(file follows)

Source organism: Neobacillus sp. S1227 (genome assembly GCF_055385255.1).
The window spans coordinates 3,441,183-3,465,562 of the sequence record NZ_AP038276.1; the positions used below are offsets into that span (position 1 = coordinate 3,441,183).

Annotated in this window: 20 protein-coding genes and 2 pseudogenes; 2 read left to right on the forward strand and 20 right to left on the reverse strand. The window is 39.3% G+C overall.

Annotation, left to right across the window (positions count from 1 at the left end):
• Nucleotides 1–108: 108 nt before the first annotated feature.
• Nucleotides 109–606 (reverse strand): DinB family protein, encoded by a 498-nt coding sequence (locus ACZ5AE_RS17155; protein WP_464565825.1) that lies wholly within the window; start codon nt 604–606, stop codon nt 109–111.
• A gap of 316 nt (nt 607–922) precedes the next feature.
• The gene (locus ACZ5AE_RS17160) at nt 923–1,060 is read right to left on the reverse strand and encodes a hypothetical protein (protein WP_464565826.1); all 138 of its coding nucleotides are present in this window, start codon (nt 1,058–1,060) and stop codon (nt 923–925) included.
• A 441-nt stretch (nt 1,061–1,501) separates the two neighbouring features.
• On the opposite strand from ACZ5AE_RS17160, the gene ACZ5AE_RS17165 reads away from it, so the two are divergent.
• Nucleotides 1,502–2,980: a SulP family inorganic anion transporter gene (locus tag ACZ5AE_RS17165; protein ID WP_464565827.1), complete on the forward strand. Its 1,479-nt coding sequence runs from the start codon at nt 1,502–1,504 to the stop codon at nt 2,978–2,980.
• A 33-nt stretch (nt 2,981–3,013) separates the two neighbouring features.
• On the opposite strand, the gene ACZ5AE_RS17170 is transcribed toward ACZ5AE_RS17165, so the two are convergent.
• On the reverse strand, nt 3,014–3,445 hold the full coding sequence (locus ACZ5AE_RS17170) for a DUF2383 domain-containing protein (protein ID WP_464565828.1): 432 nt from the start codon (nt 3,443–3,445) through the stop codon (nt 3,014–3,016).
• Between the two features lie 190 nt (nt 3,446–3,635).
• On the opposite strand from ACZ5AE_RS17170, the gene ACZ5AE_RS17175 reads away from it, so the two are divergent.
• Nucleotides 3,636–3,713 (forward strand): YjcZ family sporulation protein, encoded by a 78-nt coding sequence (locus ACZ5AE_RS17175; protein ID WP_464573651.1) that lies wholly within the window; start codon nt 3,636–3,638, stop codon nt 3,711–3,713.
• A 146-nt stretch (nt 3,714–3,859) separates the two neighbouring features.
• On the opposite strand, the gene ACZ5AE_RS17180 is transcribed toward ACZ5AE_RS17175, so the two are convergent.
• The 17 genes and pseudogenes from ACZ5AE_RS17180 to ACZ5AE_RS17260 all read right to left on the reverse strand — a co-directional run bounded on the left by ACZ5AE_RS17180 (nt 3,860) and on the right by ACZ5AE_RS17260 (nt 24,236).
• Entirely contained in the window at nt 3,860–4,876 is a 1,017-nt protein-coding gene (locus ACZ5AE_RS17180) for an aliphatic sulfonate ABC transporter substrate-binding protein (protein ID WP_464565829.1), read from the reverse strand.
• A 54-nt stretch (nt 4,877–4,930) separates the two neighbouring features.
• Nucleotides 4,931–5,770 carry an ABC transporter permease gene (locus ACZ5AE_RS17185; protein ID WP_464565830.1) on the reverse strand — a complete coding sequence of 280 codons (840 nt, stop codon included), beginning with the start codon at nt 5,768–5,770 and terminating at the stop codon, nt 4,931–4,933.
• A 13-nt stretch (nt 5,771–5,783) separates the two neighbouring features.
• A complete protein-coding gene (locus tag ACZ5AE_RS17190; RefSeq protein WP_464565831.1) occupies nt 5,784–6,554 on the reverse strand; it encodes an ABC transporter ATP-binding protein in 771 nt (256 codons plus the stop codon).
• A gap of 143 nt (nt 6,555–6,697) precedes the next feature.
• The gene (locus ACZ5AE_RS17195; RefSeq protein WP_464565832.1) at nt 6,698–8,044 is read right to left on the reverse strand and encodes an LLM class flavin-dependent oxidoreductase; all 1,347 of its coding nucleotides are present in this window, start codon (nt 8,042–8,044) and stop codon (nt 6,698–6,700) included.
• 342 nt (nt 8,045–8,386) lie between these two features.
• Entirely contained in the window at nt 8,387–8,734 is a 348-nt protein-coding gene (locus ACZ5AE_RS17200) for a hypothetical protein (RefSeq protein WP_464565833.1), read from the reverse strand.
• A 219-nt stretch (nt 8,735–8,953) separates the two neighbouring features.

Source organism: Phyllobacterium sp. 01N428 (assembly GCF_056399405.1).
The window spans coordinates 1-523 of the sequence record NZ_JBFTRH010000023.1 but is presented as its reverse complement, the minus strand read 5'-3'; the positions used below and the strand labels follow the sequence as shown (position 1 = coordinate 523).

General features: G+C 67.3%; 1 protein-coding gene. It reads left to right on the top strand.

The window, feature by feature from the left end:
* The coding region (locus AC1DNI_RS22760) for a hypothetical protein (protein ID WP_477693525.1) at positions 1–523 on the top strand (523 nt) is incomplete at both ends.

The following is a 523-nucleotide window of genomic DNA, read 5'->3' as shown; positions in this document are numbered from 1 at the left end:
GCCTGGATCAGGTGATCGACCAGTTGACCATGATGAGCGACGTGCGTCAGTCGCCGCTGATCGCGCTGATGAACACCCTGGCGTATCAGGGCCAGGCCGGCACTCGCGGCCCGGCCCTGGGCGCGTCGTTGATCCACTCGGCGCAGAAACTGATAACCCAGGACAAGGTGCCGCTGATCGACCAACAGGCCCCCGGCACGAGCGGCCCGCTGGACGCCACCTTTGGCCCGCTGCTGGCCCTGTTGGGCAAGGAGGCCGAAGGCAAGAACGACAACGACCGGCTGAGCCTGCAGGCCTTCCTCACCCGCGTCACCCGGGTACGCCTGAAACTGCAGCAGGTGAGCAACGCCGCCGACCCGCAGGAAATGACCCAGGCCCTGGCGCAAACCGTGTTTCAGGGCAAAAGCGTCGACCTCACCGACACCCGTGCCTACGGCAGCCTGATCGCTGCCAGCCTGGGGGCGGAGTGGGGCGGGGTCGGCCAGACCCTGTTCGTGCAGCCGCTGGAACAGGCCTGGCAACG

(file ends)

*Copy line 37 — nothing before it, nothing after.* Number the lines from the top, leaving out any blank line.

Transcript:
GCCTGGATCAGGTGATCGACCAGTTGACCATGATGAGCGACGTGCGTCAGTCGCCGCTGATCGCGCTGATGAACACCCTGGCGTATCAGGGCCAGGCCGGCACTCGCGGCCCGGCCCTGGGCGCGTCGTTGATCCACTCGGCGCAGAAACTGATAACCCAGGACAAGGTGCCGCTGATCGACCAACAGGCCCCCGGCACGAGCGGCCCGCTGGACGCCACCTTTGGCCCGCTGCTGGCCCTGTTGGGCAAGGAGGCCGAAGGCAAGAACGACAACGACCGGCTGAGCCTGCAGGCCTTCCTCACCCGCGTCACCCGGGTACGCCTGAAACTGCAGCAGGTGAGCAACGCCGCCGACCCGCAGGAAATGACCCAGGCCCTGGCGCAAACCGTGTTTCAGGGCAAAAGCGTCGACCTCACCGACACCCGTGCCTACGGCAGCCTGATCGCTGCCAGCCTGGGGGCGGAGTGGGGCGGGGTCGGCCAGACCCTGTTCGTGCAGCCGCTGGAACAGGCCTGGCAACG